A little background on me and Fox News and Dana Perino … of course Dana is mainly known these days due to her Fox News affiliation. I remember when she was George W. Bush’s press secretary. Then, like many former political animals, she ended up at Fox. When I first began watching Fox News, maybe a decade or so back, it was with such joy. I’ve learned that I can very quickly tell when a reporter/book/whatever is biased by my own feelings while observing. If I start to feel annoyed, stressed, or l A little background on me and Fox News and Dana Perino … of course Dana is mainly known these days due to her Fox News affiliation. I remember when she was George W. Bush’s press secretary. Then, like many former political animals, she ended up at Fox. When I first began watching Fox News, maybe a decade or so back, it was with such joy. I’ve learned that I can very quickly tell when a reporter/book/whatever is biased by my own feelings while observing. If I start to feel annoyed, stressed, or like my blood pressure is rising, I know it’s because a supposed “news” source is coming across in a subjective way, usually in a direction I don’t feel is factual. Fox News was a breath of fresh air after having only the big 3 networks, CNN, or PBS as news sources which almost always leaned left. One thing that did crack me up was the way the women on FNC were dressed — always in, um, “form fitting” dresses that were usually short and low-cut. The women wore bright colors and were usually pretty too. I found this kind of eye-rolling and annoying. I mean, it’s great to be pretty and all, but the men on FNC looked and dressed like men anyplace else. The whole look of the women came across as a little sexist to me, and if you know me you know I’m not one to make that charge frivolously. The years passed. I came to love Bill O’Reilly’s show and I miss it to this day. I like Tucker Carlson; Sean Hannity gets repetitive and to me rarely breaks new ground. The one FNC show I watch regularly is “The Five,” probably because it’s on while I am making dinner. Dana is on this show, and I’ve always viewed her as fairly vanilla — ie, playing it safe with pretty moderate comments and views. I’ve loved Kimberly Guilfoyle and Dagan McDowell, both of whom impress me with their intelligence. Among the men, I like Jesse Watters, and absolutely love Greg Gutfeld. Gutfeld shares my type of humor and he is wickedly smart. At the end of the show, the hosts will share little things, which increasingly seems to be that they’ve written a book. As an author, I feel a little miffed at this — it seems like such an obvious ploy for more money. A few of the books seem to have real merit, but most of them just seem like something to do since you’ve made a bit of a name for yourself and therefore have the coveted “platform” that authors are all dying for. I’ll admit that that’s how I approached Dana Perino’s latest, “Everything Will Be Okay: Life Lessons for Young Women.” I doubt I would ever have read it, but friend and commenter Leona wanted to, so I checked it out from the library for her and since she said it was a quick read, I read it too before returning it to the library. So, thanks for sticking with me this far. Here’s the actual book review: I was stuck by Dana’s confidence. Of course, it’s her book, and she’s somewhat famous, but still, she has a very high opinion of herself. In the intro, she describes asking an acquaintance, “Well, how do you think I became Dana Perino?” She goes on to write “I’m grateful that my advice has apparently been helpful to quite a few people,” “Hey, look at me … no Ivy (league education) here!” I guess, given that this is an advice book, she’d have to go into it feeling she had something to share. The book describes itself as containing advice “for young women from a formerly young woman,” and I’m almost a decade older than the 48-year-old Perino, but much of the advice given seemed very basic to me, really common sense. Read. Embrace change. Be grateful. Maybe today’s 20-somethings really need to read a book stating these things explicitly? Dana tries, in my opinion too hard, to be hip-to-the-young-folks with asides such as “amirite?”, lots of exclamation points, “facepalm emoji!,” etc. I did enjoy the autobiographical bits in this book; they reinforced my belief that everyone has their own stories, and really, most everybody’s are pretty interesting if you take the time to listen to them (or in this case, read them). Dana has been hugely blessed by a husband who apparently has done a lot in sacrificing his own desires in order to help her build her career. Now that she is at a fairly high career level, Dana shares her likes and dislikes in the workplace. A few things she doesn’t like in people working for her are wearing UGG boots (they make you shuffle), and saying “no worries.” These examples made me think how hard it can be to work for a boss. It can be next to impossible to know sometimes whether what you’re doing is annoying them. As an underling, MY non-famous-person piece of advice is to study your boss, learn what they like, and do it. This has helped me out a lot. Dana and I have a lot in common in that we both like achieving and “getting gold stars.” We’re both classic “good girls,” and yet I was disappointed in a few things. She used a few instances of profanity (either in the book itself or describing things she said), and in an incident with George W. Bush, she describes a time when she was asked to write a press release against gay marriage. Perino mentions that being against gay marriage “was a stand that many supported at the time” (WOW imagine how neanderthal people used to be!), but that Bush understood Dana’s pro-gay beliefs and told her she didn’t have to write the release since it contradicted her beliefs. She appreciated his loyalty to her … but this made me sad, particularly because Perino mentions “faith” several times, as well as praying, etc. All this adds to my image of her as a “vanilla” Republican, at best.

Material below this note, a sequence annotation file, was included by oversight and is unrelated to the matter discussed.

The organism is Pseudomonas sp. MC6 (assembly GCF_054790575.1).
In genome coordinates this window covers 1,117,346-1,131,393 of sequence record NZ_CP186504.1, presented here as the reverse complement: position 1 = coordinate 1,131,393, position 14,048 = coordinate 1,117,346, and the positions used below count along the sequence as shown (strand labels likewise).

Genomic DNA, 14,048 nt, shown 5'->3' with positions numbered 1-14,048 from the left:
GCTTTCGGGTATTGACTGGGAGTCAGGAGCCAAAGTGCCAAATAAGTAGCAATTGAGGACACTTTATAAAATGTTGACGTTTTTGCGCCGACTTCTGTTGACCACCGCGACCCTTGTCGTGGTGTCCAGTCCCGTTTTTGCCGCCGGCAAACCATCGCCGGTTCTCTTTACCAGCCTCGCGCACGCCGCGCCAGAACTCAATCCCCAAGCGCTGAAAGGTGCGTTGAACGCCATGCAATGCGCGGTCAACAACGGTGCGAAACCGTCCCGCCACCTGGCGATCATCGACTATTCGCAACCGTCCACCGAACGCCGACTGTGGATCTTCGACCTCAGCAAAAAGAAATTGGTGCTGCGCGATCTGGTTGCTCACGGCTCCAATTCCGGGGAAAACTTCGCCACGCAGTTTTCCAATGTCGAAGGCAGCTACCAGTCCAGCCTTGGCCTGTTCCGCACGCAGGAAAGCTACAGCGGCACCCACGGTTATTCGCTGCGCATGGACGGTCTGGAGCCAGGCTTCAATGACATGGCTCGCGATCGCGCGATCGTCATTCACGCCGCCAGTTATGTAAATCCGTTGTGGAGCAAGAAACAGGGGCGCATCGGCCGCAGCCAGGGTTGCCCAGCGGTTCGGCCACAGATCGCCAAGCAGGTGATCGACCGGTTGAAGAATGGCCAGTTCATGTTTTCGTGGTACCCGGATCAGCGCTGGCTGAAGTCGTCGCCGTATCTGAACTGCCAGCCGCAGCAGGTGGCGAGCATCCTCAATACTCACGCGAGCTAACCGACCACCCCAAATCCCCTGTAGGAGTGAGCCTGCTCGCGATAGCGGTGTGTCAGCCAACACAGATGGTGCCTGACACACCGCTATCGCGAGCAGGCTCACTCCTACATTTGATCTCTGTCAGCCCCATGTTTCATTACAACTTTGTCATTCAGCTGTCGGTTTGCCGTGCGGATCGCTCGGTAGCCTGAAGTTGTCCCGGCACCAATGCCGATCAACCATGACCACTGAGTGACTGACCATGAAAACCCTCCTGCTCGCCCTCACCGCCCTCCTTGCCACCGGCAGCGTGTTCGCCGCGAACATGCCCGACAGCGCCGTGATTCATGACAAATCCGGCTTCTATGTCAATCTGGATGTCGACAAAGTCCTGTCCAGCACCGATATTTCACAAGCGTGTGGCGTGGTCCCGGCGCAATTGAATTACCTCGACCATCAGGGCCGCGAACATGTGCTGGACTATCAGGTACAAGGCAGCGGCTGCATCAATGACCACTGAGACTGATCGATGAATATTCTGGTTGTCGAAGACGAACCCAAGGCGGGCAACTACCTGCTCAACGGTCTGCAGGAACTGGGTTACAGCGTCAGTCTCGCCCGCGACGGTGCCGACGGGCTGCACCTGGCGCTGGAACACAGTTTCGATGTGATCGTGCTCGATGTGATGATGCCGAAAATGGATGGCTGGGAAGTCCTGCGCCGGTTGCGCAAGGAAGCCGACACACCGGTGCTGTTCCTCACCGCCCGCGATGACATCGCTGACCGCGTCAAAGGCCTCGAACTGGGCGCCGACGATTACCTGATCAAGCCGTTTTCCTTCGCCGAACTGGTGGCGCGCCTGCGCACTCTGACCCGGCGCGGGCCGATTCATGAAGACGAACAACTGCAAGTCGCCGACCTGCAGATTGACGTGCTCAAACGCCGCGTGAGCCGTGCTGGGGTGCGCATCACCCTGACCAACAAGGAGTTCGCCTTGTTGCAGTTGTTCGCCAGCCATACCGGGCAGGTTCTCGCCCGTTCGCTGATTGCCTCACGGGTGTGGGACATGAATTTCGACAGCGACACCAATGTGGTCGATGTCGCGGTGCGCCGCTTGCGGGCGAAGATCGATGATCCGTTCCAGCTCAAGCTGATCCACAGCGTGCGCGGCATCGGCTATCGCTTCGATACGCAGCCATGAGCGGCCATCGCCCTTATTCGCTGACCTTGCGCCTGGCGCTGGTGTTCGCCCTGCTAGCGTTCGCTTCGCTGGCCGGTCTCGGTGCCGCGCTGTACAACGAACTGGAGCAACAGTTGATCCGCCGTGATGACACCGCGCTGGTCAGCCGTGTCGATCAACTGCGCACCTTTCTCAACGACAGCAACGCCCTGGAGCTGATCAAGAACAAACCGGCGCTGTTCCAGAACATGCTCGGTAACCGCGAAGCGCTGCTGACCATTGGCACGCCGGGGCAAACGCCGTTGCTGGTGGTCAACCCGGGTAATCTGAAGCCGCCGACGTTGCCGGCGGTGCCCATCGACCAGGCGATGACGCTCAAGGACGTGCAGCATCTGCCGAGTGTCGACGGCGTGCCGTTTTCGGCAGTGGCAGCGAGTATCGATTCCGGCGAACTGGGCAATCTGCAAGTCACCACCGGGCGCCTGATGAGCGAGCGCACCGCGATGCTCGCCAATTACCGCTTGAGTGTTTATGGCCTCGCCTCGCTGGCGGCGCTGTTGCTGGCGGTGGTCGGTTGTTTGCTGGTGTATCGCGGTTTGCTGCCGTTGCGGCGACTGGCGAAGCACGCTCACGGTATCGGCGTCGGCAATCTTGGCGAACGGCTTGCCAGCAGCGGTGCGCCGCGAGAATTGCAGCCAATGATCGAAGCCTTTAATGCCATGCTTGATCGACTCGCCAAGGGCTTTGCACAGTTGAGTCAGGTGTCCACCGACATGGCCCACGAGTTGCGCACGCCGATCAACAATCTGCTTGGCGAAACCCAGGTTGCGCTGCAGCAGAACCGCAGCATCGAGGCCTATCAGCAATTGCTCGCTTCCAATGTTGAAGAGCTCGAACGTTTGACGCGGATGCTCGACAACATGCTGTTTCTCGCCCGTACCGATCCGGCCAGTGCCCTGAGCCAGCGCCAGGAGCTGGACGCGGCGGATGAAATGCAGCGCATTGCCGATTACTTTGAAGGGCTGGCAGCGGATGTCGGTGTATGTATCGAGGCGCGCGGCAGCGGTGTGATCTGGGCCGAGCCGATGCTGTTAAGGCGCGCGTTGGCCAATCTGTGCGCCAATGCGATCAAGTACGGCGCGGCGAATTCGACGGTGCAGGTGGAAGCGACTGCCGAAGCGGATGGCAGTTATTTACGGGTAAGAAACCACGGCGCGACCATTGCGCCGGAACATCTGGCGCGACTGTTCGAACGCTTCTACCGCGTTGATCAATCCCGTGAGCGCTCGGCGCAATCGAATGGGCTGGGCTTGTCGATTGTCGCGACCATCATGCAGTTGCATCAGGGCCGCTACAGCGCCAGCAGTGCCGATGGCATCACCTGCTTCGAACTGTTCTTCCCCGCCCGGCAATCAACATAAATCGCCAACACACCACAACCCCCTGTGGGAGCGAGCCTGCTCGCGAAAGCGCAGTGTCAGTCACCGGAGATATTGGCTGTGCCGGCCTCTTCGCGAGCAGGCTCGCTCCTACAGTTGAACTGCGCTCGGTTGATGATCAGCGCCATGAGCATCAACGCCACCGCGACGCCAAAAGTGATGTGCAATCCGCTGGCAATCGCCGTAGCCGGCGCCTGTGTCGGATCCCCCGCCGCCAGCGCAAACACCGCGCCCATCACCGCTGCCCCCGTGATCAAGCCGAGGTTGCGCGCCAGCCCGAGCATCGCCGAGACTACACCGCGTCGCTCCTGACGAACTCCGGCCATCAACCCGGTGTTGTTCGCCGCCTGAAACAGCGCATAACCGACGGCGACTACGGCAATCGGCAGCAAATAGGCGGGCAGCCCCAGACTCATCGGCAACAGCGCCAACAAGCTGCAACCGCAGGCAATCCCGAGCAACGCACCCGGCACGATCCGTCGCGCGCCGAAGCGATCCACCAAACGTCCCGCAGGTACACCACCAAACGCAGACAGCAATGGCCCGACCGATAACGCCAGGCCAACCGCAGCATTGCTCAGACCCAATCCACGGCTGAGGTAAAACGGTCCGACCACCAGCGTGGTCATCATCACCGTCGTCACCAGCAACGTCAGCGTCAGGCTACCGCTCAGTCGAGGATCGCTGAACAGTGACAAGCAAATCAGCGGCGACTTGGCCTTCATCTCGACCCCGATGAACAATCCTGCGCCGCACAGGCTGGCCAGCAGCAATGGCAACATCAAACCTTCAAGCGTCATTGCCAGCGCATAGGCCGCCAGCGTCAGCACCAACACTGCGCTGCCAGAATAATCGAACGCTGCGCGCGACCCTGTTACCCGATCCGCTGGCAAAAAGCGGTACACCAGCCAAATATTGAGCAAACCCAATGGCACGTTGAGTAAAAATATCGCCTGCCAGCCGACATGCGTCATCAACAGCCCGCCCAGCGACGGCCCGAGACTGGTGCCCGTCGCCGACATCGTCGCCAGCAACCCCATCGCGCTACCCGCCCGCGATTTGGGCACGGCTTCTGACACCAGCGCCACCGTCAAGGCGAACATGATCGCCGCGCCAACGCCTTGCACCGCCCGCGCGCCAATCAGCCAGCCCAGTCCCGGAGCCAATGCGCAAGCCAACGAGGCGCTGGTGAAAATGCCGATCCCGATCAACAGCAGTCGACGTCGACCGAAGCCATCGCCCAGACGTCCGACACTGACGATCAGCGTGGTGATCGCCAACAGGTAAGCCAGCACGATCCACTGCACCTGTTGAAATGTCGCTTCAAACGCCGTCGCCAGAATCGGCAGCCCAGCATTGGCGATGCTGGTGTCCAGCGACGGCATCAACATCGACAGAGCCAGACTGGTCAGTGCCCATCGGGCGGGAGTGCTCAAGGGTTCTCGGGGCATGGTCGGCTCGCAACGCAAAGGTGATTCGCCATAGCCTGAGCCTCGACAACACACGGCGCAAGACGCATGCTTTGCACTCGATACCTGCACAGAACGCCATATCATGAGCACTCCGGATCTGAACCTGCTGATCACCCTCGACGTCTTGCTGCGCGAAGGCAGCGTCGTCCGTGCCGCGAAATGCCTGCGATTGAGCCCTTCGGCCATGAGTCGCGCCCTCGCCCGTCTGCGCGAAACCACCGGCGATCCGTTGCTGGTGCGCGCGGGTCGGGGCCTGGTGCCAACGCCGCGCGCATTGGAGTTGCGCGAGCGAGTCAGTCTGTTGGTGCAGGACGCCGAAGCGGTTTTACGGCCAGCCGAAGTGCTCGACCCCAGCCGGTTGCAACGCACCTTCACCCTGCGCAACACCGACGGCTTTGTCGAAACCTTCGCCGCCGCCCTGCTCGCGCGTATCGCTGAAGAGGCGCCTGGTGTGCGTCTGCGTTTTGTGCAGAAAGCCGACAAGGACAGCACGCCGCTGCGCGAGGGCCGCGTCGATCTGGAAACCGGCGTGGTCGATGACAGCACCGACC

6. 5 out of 5